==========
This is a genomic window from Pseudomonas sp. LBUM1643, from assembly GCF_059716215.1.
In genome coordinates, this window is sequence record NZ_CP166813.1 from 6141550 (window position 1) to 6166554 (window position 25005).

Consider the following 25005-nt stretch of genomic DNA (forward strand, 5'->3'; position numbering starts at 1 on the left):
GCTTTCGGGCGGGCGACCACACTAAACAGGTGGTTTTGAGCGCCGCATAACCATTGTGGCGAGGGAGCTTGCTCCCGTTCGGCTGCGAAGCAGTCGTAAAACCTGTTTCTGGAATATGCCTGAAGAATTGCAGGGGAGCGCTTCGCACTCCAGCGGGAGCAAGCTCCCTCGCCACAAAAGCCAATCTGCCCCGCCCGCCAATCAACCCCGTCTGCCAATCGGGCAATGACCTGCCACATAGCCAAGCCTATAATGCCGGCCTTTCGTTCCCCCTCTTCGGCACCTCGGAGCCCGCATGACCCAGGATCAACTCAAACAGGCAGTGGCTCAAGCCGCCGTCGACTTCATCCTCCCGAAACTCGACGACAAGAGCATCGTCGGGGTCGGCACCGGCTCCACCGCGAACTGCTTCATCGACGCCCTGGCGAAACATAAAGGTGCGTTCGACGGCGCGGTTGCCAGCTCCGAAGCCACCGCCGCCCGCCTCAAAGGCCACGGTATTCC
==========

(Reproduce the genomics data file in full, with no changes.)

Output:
This is a genomic window from Pseudomonas sp. LBUM1643, from assembly GCF_059716215.1.
In genome coordinates, this window is sequence record NZ_CP166813.1 from 6141550 (window position 1) to 6166554 (window position 25005).

Consider the following 25005-nt stretch of genomic DNA (forward strand, 5'->3'; position numbering starts at 1 on the left):
GCTTTCGGGCGGGCGACCACACTAAACAGGTGGTTTTGAGCGCCGCATAACCATTGTGGCGAGGGAGCTTGCTCCCGTTCGGCTGCGAAGCAGTCGTAAAACCTGTTTCTGGAATATGCCTGAAGAATTGCAGGGGAGCGCTTCGCACTCCAGCGGGAGCAAGCTCCCTCGCCACAAAAGCCAATCTGCCCCGCCCGCCAATCAACCCCGTCTGCCAATCGGGCAATGACCTGCCACATAGCCAAGCCTATAATGCCGGCCTTTCGTTCCCCCTCTTCGGCACCTCGGAGCCCGCATGACCCAGGATCAACTCAAACAGGCAGTGGCTCAAGCCGCCGTCGACTTCATCCTCCCGAAACTCGACGACAAGAGCATCGTCGGGGTCGGCACCGGCTCCACCGCGAACTGCTTCATCGACGCCCTGGCGAAACATAAAGGTGCGTTCGACGGCGCGGTTGCCAGCTCCGAAGCCACCGCCGCCCGCCTCAAAGGCCACGGTATTCC